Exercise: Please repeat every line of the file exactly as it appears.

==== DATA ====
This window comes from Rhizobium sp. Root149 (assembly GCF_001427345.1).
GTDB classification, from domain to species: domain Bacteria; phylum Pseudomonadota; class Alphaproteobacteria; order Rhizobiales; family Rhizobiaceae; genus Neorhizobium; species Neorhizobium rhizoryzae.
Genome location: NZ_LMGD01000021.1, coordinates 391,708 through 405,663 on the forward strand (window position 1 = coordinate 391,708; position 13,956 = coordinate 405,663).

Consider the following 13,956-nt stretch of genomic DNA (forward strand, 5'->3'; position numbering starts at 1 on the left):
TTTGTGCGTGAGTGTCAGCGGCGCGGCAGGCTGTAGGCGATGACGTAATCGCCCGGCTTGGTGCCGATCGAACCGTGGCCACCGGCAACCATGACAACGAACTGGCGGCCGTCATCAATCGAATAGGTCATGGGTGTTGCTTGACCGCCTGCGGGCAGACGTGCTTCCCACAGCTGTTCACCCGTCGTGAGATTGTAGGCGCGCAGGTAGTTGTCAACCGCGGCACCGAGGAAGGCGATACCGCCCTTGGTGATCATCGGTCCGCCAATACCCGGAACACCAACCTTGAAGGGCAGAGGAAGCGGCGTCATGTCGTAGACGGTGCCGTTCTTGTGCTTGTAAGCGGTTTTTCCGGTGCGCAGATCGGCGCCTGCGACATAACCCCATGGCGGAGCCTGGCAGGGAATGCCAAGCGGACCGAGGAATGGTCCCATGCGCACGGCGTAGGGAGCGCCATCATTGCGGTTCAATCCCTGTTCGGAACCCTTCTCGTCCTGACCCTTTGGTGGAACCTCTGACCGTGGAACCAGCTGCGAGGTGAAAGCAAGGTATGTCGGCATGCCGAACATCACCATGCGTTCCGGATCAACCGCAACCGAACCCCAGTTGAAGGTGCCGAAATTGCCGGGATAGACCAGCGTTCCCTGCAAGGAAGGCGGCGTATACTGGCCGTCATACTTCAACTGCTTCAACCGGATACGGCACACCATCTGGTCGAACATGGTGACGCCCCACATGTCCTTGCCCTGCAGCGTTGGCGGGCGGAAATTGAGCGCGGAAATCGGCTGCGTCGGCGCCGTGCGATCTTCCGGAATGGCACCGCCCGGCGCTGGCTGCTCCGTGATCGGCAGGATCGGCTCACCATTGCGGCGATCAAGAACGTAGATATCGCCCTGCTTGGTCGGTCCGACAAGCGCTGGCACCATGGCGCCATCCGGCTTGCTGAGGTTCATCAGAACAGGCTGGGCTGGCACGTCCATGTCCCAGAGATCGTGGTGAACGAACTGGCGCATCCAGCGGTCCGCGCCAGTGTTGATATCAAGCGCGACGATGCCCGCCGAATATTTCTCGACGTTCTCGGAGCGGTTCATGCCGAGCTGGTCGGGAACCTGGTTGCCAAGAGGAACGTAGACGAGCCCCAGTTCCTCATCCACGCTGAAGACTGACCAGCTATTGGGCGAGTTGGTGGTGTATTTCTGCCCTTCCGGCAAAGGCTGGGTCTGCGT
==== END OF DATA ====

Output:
This window comes from Rhizobium sp. Root149 (assembly GCF_001427345.1).
GTDB classification, from domain to species: domain Bacteria; phylum Pseudomonadota; class Alphaproteobacteria; order Rhizobiales; family Rhizobiaceae; genus Neorhizobium; species Neorhizobium rhizoryzae.
Genome location: NZ_LMGD01000021.1, coordinates 391,708 through 405,663 on the forward strand (window position 1 = coordinate 391,708; position 13,956 = coordinate 405,663).

Consider the following 13,956-nt stretch of genomic DNA (forward strand, 5'->3'; position numbering starts at 1 on the left):
TTTGTGCGTGAGTGTCAGCGGCGCGGCAGGCTGTAGGCGATGACGTAATCGCCCGGCTTGGTGCCGATCGAACCGTGGCCACCGGCAACCATGACAACGAACTGGCGGCCGTCATCAATCGAATAGGTCATGGGTGTTGCTTGACCGCCTGCGGGCAGACGTGCTTCCCACAGCTGTTCACCCGTCGTGAGATTGTAGGCGCGCAGGTAGTTGTCAACCGCGGCACCGAGGAAGGCGATACCGCCCTTGGTGATCATCGGTCCGCCAATACCCGGAACACCAACCTTGAAGGGCAGAGGAAGCGGCGTCATGTCGTAGACGGTGCCGTTCTTGTGCTTGTAAGCGGTTTTTCCGGTGCGCAGATCGGCGCCTGCGACATAACCCCATGGCGGAGCCTGGCAGGGAATGCCAAGCGGACCGAGGAATGGTCCCATGCGCACGGCGTAGGGAGCGCCATCATTGCGGTTCAATCCCTGTTCGGAACCCTTCTCGTCCTGACCCTTTGGTGGAACCTCTGACCGTGGAACCAGCTGCGAGGTGAAAGCAAGGTATGTCGGCATGCCGAACATCACCATGCGTTCCGGATCAACCGCAACCGAACCCCAGTTGAAGGTGCCGAAATTGCCGGGATAGACCAGCGTTCCCTGCAAGGAAGGCGGCGTATACTGGCCGTCATACTTCAACTGCTTCAACCGGATACGGCACACCATCTGGTCGAACATGGTGACGCCCCACATGTCCTTGCCCTGCAGCGTTGGCGGGCGGAAATTGAGCGCGGAAATCGGCTGCGTCGGCGCCGTGCGATCTTCCGGAATGGCACCGCCCGGCGCTGGCTGCTCCGTGATCGGCAGGATCGGCTCACCATTGCGGCGATCAAGAACGTAGATATCGCCCTGCTTGGTCGGTCCGACAAGCGCTGGCACCATGGCGCCATCCGGCTTGCTGAGGTTCATCAGAACAGGCTGGGCTGGCACGTCCATGTCCCAGAGATCGTGGTGAACGAACTGGCGCATCCAGCGGTCCGCGCCAGTGTTGATATCAAGCGCGACGATGCCCGCCGAATATTTCTCGACGTTCTCGGAGCGGTTCATGCCGAGCTGGTCGGGAACCTGGTTGCCAAGAGGAACGTAGACGAGCCCCAGTTCCTCATCCACGCTGAAGACTGACCAGCTATTGGGCGAGTTGGTGGTGTATTTCTGCCCTTCCGGCAAAGGCTGGGTCTGCGT